I conjecture that both von Franz and Faber misrepresent Christianity’s function and role in history. If it has had such infantilizing effect, then it is hard to explain why Christian civilization rose to power and also came to outshine all other civilizations. Christian faith answered to an inner thirst for fellowship with the divine, while also providing a predominantly transcendental view of the sacred. St Augustine (354-430) renounces the antique ideal of a divine orderliness in the earthly realm and instead elevates the City of God as goal (Augustine, 2015). He contrasts the worldly striving after power and glory, the pursuit of earthly joys and the gaping after transitory things, with the eternal City of God, whose citizens live after the spirit, not after the flesh. The city of God, which can be acquired by faith and with faith, “has lived alongside of the kingdoms of this world and their glory, and has been silently increasing” (Augustine, Kindle Loc.135).

The Earthly City, on the other hand, is divided against itself. It is characterized by conflict, vice and pride, and the relentless search after terrestrial and temporal benefits. In contrast, Augustine emphasizes the ideals that transcend the worldly, connected with the rational soul. What gives peace to the soul is the “well-ordered harmony of knowledge and actions” (cf. Augustine, Kindle Loc.15769-71). Central is the investigation or discovery of truth so that we may arrive at useful knowledge by which we may regulate life and manners. The invisible spirit, which is truth, morality, and inner harmony, take precedence before outer societal orderliness and worldly success. In his masterpiece, St Augustine manages to refute the notion of the earthly Utopia, which became an ideal in the Roman epoch. This change of view that emphasizes the transcendent began already with St Paul. It lay the foundation for modern civilization and is also the psychological grounds for the scientific mindset.

Faber contends that becoming a child of God, subordinating to the transcendental Godhead, is the same as becoming a naive and credulous lackey of societal authority. But the Christian message of faith, and the ideal of becoming an obedient “little child” of God, does not imply credulousness in worldly matters. Accordingly, Jesus says: “Behold, I send you forth as sheep in the midst of wolves: be ye therefore wise as serpents, and harmless as doves” (Matt. 10:16). In fact, to acquire a foothold in the transcendental realm, the City of God, is a requirement for authentic psychological detachment and autonomy. The early Christians rejected many demands of the earthly authorities. Thus, it is hardly Christian religion which has given birth to the puer aeternus.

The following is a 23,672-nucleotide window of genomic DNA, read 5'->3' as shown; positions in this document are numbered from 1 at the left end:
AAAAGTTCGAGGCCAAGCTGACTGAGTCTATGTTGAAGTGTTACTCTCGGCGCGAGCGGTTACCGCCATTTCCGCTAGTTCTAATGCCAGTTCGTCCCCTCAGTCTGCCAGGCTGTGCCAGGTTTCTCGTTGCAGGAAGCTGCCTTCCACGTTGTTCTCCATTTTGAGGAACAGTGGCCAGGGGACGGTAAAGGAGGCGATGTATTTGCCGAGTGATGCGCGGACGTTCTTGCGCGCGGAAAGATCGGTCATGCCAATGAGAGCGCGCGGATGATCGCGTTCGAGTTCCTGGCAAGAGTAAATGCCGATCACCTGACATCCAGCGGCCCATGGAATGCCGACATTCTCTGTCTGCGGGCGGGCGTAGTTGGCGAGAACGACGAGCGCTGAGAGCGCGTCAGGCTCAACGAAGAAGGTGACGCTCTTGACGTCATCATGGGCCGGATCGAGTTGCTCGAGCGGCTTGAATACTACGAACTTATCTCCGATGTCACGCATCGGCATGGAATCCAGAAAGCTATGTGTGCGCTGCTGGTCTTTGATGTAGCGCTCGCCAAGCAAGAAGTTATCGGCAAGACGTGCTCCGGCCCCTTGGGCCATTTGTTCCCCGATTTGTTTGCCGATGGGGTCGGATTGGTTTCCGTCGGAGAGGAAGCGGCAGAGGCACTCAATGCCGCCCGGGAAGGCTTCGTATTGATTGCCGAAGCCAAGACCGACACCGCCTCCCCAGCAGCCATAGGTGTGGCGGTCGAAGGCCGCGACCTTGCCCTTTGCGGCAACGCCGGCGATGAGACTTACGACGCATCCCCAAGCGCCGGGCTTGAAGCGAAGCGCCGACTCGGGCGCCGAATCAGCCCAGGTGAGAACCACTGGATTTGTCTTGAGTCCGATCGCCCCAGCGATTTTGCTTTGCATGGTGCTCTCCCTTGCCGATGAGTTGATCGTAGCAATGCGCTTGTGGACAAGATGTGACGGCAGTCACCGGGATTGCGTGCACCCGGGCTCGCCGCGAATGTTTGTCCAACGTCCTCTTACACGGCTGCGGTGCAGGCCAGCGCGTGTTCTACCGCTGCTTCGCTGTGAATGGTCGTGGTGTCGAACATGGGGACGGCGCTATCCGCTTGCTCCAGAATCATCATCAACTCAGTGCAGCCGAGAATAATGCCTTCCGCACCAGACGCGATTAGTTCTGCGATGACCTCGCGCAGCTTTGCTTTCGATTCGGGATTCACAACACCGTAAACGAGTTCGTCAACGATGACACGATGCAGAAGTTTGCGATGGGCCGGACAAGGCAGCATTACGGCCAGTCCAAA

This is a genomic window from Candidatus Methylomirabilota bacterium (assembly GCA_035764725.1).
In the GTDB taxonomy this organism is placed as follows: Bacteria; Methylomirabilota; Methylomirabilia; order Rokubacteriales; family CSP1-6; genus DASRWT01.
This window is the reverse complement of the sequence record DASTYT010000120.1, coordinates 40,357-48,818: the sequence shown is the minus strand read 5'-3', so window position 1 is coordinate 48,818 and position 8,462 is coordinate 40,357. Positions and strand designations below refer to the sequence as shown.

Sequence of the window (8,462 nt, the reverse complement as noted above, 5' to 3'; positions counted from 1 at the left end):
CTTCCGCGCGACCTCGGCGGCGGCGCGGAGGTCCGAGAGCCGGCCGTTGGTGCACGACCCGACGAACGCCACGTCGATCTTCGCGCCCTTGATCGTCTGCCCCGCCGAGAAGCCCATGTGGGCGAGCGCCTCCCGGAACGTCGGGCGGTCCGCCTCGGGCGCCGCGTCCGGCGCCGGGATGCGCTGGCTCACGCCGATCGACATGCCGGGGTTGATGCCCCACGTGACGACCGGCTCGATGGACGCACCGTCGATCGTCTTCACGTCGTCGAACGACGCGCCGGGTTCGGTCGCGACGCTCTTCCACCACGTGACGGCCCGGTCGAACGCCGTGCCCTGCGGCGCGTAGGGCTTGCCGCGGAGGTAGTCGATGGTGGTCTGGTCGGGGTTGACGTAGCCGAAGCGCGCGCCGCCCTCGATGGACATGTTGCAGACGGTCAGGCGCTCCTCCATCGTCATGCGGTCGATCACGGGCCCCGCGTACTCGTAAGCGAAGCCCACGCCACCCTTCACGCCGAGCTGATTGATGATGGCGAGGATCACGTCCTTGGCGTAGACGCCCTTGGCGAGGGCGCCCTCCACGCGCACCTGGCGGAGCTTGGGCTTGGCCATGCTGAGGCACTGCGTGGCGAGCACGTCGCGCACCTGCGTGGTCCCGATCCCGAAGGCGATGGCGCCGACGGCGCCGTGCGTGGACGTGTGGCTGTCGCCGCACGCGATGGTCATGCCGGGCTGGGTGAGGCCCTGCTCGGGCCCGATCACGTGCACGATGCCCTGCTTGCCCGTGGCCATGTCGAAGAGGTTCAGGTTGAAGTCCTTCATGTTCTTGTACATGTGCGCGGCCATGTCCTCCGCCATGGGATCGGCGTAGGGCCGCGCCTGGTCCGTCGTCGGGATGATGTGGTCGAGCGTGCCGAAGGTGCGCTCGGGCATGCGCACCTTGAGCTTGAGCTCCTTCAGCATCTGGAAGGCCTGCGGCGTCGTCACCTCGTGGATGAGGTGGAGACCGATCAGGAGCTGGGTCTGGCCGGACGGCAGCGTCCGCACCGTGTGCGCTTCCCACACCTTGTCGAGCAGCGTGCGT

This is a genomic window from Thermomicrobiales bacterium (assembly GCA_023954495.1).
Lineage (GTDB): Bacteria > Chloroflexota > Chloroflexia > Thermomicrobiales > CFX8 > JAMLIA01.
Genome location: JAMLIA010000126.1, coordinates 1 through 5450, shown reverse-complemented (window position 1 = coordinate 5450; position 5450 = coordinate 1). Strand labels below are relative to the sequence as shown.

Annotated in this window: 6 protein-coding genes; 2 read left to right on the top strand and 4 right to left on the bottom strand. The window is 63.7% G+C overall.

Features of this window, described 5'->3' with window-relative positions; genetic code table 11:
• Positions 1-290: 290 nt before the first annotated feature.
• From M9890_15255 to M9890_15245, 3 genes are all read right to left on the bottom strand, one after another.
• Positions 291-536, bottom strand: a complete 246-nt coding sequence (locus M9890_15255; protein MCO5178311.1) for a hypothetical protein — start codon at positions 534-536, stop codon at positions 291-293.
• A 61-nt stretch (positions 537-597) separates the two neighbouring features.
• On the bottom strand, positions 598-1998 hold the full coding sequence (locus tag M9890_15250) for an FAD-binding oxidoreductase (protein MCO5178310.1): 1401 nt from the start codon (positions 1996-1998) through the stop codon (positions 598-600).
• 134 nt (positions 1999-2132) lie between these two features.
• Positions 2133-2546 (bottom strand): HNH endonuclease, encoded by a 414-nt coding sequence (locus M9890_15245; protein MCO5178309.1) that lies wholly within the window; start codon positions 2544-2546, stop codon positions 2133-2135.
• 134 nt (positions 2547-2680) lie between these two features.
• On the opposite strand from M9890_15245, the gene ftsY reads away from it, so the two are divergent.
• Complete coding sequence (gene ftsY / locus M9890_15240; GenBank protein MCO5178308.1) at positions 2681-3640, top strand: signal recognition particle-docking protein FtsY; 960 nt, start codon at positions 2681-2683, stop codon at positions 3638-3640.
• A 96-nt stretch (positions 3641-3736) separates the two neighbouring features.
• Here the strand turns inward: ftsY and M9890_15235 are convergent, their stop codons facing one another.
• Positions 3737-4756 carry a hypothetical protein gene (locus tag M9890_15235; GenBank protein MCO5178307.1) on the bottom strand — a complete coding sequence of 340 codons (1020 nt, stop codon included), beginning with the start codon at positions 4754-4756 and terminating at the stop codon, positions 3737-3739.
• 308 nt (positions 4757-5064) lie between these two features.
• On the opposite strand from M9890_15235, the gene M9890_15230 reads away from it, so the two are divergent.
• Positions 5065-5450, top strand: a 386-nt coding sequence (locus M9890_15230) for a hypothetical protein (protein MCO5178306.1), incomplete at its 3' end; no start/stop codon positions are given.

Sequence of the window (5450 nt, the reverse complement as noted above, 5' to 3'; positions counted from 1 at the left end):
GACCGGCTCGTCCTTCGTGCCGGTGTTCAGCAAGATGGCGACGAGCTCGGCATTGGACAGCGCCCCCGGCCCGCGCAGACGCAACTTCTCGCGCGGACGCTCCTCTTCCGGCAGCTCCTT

Faber says that Christianity represents “a magical, prescientific mode of discourse”, which serves to infantilize its followers, “urging them to rely for security and behavioral guidance on faith, on the existence and the perfection of overarching parental spirits from the beyond, as opposed to their own human reason and good sense” (Faber, 2010, p. 291). As a matter of fact, as the “childlike” side of personality is provided for by the church, it allows the pragmatic side of personality free rein in the material world, just because the latter is being deflated as goal of personality. It is pointless and vain to quest after worldly perfection in the form of an orderly earthly paradise. Since Christianity endeavoured to separate the transcendental domain from the immanent, the gods and spirits that dwelled in temporality, and all sorts of superstitions, persistently dwindled in parallel with the advance of Christianity.

Yet, with the advent of modern times, people began to leave the embrace of the church. For this reason we have seen an enormous upsurge in idealistic beliefs projected on the earthly condition. Communism and Fascism stand out as the most destructive worldly belief systems, but the plague continues in our current era in the form of multitudinous infantile “-isms”. In a way, it represents a regress to pre-Christian mentality, although pagan religious creed is now called “ideology”. The ideologists all inhabit the Earthly City, whose mythic founder was Cain. According to Augustine, it is equal to Babylon and Confusion. Thus, Christian faith has served as a bulwark against pagan and naive mentality, which conflates the spiritual with the worldly. To become a child of the Saviour was the recipe for civilizational and scientific success, as rationality, morality and interiority rose as guiding stars (cf. Winther, 2011, here).

Critics of Christianity, such as Faber, do not see that tenets of faith (virgin birth, resurrection, etc.) refer not to the earthly condition but to the City of God. Nor are critics aware of separate ideals of the spiritual and the transitory kind. The religious message is seen as “the veiling, or the denying, of the inescapable biological realities that not only mark us but define us as natural creatures in the world” (Faber, 2010, p. 193). Allegedly, it would be better to see things as they really are, rather than have a lifetime of comforting illusions. But this is a caricature of Christian religion, which does not consign the believer to a life of reverie. On the contrary, human nature is seen as flawed, stained by original sin. Worldly existence, although tolerable, is permeated by strife, suffering, and decay. Augustine explains that it is in fact the citizens of the Earthly City who are in pursuit of an illusion.